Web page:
Projections on Cars? Adway Gets Funding to Pioneer an Unusual Advertising Method

Caitlin Cook
Caitlin Cook is an editorial intern at dot.LA, currently earning her master's degree in mass communication from California State University, Northridge. A devoted multimedia journalist with an interest in both tech and entertainment, Cook also works as a reporter and production assistant for MUSE TV. She got her Bachelor of Fine Arts in Filmmaking from University of North Carolina School of the Arts.

Culver City-based Adway is offering Uber and Lyft drivers hundreds of dollars every month to project ads on the sides of their cars.

So far, the company has signed up about two dozen drivers in Los Angeles, where competitor Firefly faced fierce pushback a few years ago from city officials who sought to ban digital ads on moving vehicles.

Adway promises drivers $50-$350 a month in what they call "passive" income. All the drivers have to do is install a small device that sits just underneath their vehicle's side view mirrors.

CEO and co-founder Sasha Krylov said his wife deserves much of the credit for the idea. A feature on a car she saw called a "puddle light," which projects a logo or image on the ground when one of the doors is opened, caught her attention. She felt the image was trying to communicate something.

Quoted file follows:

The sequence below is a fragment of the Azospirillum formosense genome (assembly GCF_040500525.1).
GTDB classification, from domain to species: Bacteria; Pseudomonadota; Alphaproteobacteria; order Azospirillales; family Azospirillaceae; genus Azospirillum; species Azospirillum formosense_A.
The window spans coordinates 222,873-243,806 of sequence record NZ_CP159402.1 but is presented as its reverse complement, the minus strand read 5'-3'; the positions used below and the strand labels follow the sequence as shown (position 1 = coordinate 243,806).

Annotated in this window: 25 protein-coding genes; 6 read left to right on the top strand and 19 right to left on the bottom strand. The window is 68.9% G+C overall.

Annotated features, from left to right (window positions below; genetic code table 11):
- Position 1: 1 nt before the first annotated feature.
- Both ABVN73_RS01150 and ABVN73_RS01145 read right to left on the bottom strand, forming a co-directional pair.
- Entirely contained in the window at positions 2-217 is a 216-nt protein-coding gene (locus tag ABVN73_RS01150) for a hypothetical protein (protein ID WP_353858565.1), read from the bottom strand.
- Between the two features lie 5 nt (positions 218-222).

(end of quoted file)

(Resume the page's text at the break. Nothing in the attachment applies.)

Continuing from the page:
"I told her it was just a gimmicky logo," Krylov said. "But I thought to myself, 'what if she was right?'"

It was this epiphany that eventually led Krylov to this moment. Last week, the nearly three-year-old company clinched a $6 million seed round led by Upfront Ventures.

Among its advertisers are Webex by Cisco and poke restaurant Sweetfin. Adway gives these companies an estimate of how many impressions their ads made by determining how many Bluetooth devices came within a certain radius of the vehicle. Krylov said this one-way communication system does not collect personal data from the devices.

Krylov decided to project on the side of the car because, according to him, it was his only option. In his research, he learned that it was illegal in California to project an image on the ground, as the puddle lights do, when the vehicle is moving. The same went for the front and the back of the automobile.

"The only thing that was left, really, was the side of the car," said Krylov. "Coincidentally enough, the side of the car presents the largest possible real estate on the body of the car, which any advertiser would want to capitalize on."

Another early concern was the mere fact that projections do not show up well in daylight, meaning that Adway drivers can only make impressions on customers between dusk and dawn. At first, Krylov worried that this could be a limitation for the company, but he has seen only promising results.

"To our surprise, [it] actually makes a lot of sense if you think about this," Krylov explained. "A lot of traffic is actually concentrated in the evening, between 4 and 7pm, and if we're not talking about summertime, it goes dark around 4, 4:30. And people are more prone to making purchasing decisions after work hours rather than before."